John Kerry: Fossil Fuel Subsidies Are the ‘Definition of Insanity’
He also defended new language in the latest draft of an agreement that appears to have watered down a push to curb fossil fuels.
John Kerry says fossil fuel subsidies are the ‘definition of insanity.’
John Kerry, the U.S. special envoy for climate issues, speaking at the COP26 talks in Glasgow on Friday.Credit…Ian Forsyth/Getty Images
Nov. 12, 2021, 10:29 a.m. ET
John Kerry, the U.S. special envoy for climate change, on Friday described fossil fuel subsidies as the “definition of insanity,” denouncing measures taken by governments that artificially lower the price of coal, oil or gas.
Speaking at the United Nations climate summit, where negotiators for nearly 200 nations are trying to seek agreement on a deal that averts the worst impacts of climate change, Mr. Kerry called for rapidly phasing out the subsidies. But he defended new language in the latest draft of an agreement that appears to have watered down a push to curb fossil fuels.
The newest version, released early Friday after negotiators haggled into the predawn hours, calls on countries to accelerate “the phaseout of unabated coal power and of inefficient subsidies for fossil fuels.” The addition of the words “unabated” and “inefficient” was seen by some environmental groups as a loophole that would allow subsidies to continue.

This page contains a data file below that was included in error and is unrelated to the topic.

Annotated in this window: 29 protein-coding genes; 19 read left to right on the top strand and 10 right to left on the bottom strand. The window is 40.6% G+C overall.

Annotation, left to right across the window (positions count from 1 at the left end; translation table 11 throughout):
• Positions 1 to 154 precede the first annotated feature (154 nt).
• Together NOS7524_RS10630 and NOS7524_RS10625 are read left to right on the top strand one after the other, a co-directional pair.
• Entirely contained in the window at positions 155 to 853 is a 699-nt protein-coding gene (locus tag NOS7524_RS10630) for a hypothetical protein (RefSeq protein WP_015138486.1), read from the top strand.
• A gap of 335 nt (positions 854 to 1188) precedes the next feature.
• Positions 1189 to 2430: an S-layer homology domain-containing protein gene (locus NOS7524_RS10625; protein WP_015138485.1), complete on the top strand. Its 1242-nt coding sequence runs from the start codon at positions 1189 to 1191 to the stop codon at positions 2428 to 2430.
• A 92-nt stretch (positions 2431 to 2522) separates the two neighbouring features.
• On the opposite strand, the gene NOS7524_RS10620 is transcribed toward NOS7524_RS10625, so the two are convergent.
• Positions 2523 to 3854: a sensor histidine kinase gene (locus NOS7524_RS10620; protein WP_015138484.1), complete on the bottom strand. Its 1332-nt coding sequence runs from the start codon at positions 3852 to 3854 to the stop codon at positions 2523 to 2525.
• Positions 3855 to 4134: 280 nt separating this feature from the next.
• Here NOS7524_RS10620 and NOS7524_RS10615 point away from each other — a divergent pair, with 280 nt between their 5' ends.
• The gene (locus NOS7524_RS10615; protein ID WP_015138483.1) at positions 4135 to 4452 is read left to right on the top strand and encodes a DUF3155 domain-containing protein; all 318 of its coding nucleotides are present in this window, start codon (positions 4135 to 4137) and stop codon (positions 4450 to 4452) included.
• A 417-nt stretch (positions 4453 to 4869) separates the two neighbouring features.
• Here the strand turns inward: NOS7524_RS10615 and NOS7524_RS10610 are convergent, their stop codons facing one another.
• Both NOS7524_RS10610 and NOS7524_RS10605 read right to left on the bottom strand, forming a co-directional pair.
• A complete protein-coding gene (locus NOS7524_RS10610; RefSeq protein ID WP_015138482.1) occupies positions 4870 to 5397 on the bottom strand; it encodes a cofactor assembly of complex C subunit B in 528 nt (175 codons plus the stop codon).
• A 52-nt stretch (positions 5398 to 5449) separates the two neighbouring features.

But Mr. Kerry argued that the wording “must stay” in the final agreement because commercial technology to capture and store carbon dioxide emissions could be developed in the future. He said that “knowing what the evidence is” about how sharply global emissions needed to be cut, countries cannot rule out the use of new technologies.
But he spoke forcefully about ending fossil fuel subsidies broadly. The U.N. Development Program recently calculated that the world spends $423 billion each year to subsidize oil, gas and coal, about four times the amount needed to help poor countries address climate change.
“That’s a definition of insanity,” Mr. Kerry said, adding that underwriting oil, gas and coal allows governments “to feed the problem we’re here to cure. It doesn’t make sense.”
Officials from other countries argued that the words “unabated” and “inefficient” should be removed from the agreement.
“We need clear language on the need to eliminate all fossil fuel subsidies, not only the inefficient ones, and to accelerate the phaseout of coal power,” said Andrea Meza, Costa Rica’s environment minister. Tina Stege, the climate envoy for the Marshall Islands, a South Pacific nation threatened by rising sea levels, said: “Fossil fuel subsidies are paying for our own destruction.”